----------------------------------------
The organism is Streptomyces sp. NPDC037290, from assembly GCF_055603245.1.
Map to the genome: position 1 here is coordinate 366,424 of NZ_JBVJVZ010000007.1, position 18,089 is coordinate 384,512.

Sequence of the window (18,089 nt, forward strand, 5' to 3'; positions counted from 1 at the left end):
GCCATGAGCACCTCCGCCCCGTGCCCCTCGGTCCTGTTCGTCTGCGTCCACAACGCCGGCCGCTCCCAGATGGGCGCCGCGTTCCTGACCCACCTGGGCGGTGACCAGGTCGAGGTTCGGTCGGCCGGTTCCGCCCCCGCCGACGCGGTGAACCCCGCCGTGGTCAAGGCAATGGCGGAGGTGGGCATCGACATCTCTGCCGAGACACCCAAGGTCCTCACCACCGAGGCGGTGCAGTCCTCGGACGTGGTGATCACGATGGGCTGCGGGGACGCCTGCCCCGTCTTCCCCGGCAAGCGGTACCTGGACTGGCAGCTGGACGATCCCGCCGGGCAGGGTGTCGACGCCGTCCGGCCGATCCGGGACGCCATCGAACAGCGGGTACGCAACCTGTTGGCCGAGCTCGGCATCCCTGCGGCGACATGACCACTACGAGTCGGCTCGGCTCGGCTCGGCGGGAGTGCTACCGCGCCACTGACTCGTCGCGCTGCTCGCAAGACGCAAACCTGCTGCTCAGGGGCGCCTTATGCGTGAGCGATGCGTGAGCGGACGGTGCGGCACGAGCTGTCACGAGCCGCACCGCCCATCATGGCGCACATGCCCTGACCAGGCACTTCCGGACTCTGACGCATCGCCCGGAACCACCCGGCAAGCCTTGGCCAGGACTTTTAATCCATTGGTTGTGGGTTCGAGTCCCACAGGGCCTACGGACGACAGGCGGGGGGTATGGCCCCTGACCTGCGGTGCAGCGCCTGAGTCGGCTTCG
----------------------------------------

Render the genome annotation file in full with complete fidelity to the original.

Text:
The organism is Streptomyces sp. NPDC037290, from assembly GCF_055603245.1.
Map to the genome: position 1 here is coordinate 366,424 of NZ_JBVJVZ010000007.1, position 18,089 is coordinate 384,512.

Sequence of the window (18,089 nt, forward strand, 5' to 3'; positions counted from 1 at the left end):
GCCATGAGCACCTCCGCCCCGTGCCCCTCGGTCCTGTTCGTCTGCGTCCACAACGCCGGCCGCTCCCAGATGGGCGCCGCGTTCCTGACCCACCTGGGCGGTGACCAGGTCGAGGTTCGGTCGGCCGGTTCCGCCCCCGCCGACGCGGTGAACCCCGCCGTGGTCAAGGCAATGGCGGAGGTGGGCATCGACATCTCTGCCGAGACACCCAAGGTCCTCACCACCGAGGCGGTGCAGTCCTCGGACGTGGTGATCACGATGGGCTGCGGGGACGCCTGCCCCGTCTTCCCCGGCAAGCGGTACCTGGACTGGCAGCTGGACGATCCCGCCGGGCAGGGTGTCGACGCCGTCCGGCCGATCCGGGACGCCATCGAACAGCGGGTACGCAACCTGTTGGCCGAGCTCGGCATCCCTGCGGCGACATGACCACTACGAGTCGGCTCGGCTCGGCTCGGCGGGAGTGCTACCGCGCCACTGACTCGTCGCGCTGCTCGCAAGACGCAAACCTGCTGCTCAGGGGCGCCTTATGCGTGAGCGATGCGTGAGCGGACGGTGCGGCACGAGCTGTCACGAGCCGCACCGCCCATCATGGCGCACATGCCCTGACCAGGCACTTCCGGACTCTGACGCATCGCCCGGAACCACCCGGCAAGCCTTGGCCAGGACTTTTAATCCATTGGTTGTGGGTTCGAGTCCCACAGGGCCTACGGACGACAGGCGGGGGGTATGGCCCCTGACCTGCGGTGCAGCGCCTGAGTCGGCTTCG